Microlithography Yields Polymers That Emit Patterns Of Light

July 15, 1997

Researchers have created the first light-emitting diode (LED) made of polymers that can be treated with everyday chemical techniques to emit distinct patterns of light. The development opens the door for the evolution of plastic LEDs from humble indicator lights on electronic devices into increasingly sharp and sophisticated displays -- even LED-based computer monitors or television screens. The new LED was profiled in a recent cover article of the journal Advanced Materials.

To make the LED, researchers at the University of Rochester and Hewlett Packard's Solid State Technology Lab in Palo Alto, Calif., put to work on polymers the same microlithographic technique used to emblazon silicon circuitry -- essentially using silicon techniques to make the plastics that might someday supplant silicon as the material heart of electronics. It's the first time that this method of silicon circuit production has crossed over to polymer devices, and signals another step in plastic's emergence as a serious candidate for use in the electronics of the future.

"With this work, we've cracked the problem of how to produce patterns of light with a single LED," says lead researcher Guillermo Bazan, an associate professor of chemistry at Rochester. "And since we've used the same technique that has already been used to mass-produce many millions of integrated circuits, we know that it's a very easy and efficient way to process materials."

LEDs are optoelectronic devices able to convert electricity into light. Such devices are found in digital displays all around us -- in alarm clocks, dashboard displays, kitchen appliances, and machines ranging from calculators to CD players and photocopiers. Controlling precisely how they shine is crucial to their performance.

"The control we've exerted over the spatial arrangement of illumination should play an important role in broadening the applications of LEDs," Bazan says. "Further development of this technology will bring about the levels of definition and sophistication necessary if plastic is to be used to make the tiny glowing pixels of a television or computer monitor. Current LEDs just aren't small enough to provide the kind of resolution you'd want for a TV screen or computer monitor."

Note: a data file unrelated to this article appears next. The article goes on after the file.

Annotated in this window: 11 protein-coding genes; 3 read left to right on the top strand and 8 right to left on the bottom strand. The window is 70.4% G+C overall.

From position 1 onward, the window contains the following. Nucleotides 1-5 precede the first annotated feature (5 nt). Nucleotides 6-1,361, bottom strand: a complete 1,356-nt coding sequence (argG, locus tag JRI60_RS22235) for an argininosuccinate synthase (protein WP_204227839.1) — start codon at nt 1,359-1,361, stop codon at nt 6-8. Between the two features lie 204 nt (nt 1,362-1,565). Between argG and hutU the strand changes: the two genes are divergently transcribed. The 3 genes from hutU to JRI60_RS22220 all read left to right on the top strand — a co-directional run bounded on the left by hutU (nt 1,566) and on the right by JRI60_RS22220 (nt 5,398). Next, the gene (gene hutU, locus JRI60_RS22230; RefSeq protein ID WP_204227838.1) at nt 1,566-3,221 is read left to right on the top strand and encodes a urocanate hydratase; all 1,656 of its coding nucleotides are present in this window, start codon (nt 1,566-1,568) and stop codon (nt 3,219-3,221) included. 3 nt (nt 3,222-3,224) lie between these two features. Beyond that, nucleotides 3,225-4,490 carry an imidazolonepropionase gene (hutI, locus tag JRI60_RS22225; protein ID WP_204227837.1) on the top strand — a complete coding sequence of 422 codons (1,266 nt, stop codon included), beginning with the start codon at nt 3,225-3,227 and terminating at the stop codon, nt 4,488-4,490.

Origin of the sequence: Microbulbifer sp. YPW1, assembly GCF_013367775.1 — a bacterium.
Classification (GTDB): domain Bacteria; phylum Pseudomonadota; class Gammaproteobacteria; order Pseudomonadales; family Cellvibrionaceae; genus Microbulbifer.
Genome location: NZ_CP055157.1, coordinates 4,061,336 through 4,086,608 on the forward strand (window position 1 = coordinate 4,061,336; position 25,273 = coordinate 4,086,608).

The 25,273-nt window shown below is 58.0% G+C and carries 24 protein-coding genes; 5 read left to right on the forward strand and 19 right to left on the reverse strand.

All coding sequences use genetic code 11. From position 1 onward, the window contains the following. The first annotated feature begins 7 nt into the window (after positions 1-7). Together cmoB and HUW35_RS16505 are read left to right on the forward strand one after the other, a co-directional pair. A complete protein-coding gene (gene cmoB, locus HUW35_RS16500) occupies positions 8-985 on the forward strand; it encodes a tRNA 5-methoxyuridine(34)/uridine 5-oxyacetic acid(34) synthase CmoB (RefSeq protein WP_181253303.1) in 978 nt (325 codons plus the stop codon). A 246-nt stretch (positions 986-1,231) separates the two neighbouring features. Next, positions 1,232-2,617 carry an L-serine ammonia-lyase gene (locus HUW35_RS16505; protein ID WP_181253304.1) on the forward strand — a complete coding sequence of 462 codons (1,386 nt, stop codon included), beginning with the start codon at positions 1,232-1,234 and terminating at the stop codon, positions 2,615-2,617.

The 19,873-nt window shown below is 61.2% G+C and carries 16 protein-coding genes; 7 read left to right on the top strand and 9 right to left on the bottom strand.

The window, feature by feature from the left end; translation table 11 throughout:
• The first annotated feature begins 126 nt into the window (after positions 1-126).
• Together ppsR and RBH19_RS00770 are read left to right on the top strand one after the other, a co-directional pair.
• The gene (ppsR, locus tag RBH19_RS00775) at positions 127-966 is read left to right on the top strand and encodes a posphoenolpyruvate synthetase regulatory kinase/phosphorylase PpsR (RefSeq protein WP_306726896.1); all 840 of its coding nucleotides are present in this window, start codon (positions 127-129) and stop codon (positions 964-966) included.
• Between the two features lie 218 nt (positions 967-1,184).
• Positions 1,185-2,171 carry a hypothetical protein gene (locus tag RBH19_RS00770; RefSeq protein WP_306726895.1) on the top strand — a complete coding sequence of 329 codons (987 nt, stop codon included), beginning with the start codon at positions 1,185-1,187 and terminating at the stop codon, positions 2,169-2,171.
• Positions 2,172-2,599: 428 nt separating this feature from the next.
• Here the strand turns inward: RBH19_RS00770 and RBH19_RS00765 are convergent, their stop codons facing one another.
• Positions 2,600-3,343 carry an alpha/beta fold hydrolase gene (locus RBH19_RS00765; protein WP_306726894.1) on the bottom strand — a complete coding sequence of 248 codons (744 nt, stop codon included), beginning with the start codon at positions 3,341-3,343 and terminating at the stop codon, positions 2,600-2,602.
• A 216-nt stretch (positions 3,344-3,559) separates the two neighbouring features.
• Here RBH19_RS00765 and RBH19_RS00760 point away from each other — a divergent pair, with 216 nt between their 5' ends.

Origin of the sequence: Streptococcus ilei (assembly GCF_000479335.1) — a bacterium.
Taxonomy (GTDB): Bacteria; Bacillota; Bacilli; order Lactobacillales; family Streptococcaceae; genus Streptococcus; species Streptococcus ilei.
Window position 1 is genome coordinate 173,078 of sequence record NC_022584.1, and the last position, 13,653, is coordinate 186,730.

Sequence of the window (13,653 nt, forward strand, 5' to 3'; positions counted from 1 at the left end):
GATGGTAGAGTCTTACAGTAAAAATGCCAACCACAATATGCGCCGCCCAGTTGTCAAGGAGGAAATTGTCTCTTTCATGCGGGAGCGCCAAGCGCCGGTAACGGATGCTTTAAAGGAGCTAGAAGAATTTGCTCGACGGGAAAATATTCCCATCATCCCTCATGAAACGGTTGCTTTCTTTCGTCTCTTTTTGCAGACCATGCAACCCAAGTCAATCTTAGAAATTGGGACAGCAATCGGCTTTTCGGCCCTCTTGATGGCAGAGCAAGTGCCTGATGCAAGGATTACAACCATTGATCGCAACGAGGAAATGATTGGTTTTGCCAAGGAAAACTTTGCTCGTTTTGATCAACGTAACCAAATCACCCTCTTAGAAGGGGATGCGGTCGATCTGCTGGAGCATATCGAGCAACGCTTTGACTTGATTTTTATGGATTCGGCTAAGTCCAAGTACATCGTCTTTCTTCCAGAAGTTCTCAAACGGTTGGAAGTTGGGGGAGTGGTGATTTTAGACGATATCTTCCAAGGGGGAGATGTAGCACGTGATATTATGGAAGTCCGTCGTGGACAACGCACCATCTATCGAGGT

A plastic-based television or computer screen would be a significant advance in compactness and cost over the cathode ray tubes now found in most computers and televisions, says Bazan.

Bazan, Rochester graduate student Michelle Renak, and HP researcher Daniel Roitman made their patterned LED by implanting a poly(paracyclophene) film with a compound called triphenylsulfonium trifluoromethanesulfonate, a photoacid generator that produces triflic acid when exposed to light. When the film reacts with the acid, it's converted to poly(p- phenylenevinylene), which has the light-emitting properties characteristic of an LED and is one of the best-conducting plastics known.

Scientists produce patterns of light by placing a "mask" -- essentially a cover with a pattern of holes cut into it -- over the light-sensitive polymer mix before it's exposed to light. When the light shines through the mask, the triflic acid produced remains localized in the spots that were illuminated, and distinct patterns of light-emitting regions are created. So precise is the process that Bazan's LED emits individual pinpoints of light only five thousandths of a millimeter in width.

"Some people have tried to pattern both polymer and non- polymer LEDs before, but their techniques were prohibitively complex," Bazan says. "Ours is the first group to create the kind of polymer mixes needed for patterning that takes advantage of technology already widely in use."

Bazan and his collaborators have moved on to working on an LED that can emit pinpoints of different colors of light. The microlithographic technique might also be used someday to make polymer microchips by patterning conducting grids on polymers, much as silicon chips are now made.

The work is sponsored by the U.S. Office of Naval Research.

University of Rochester

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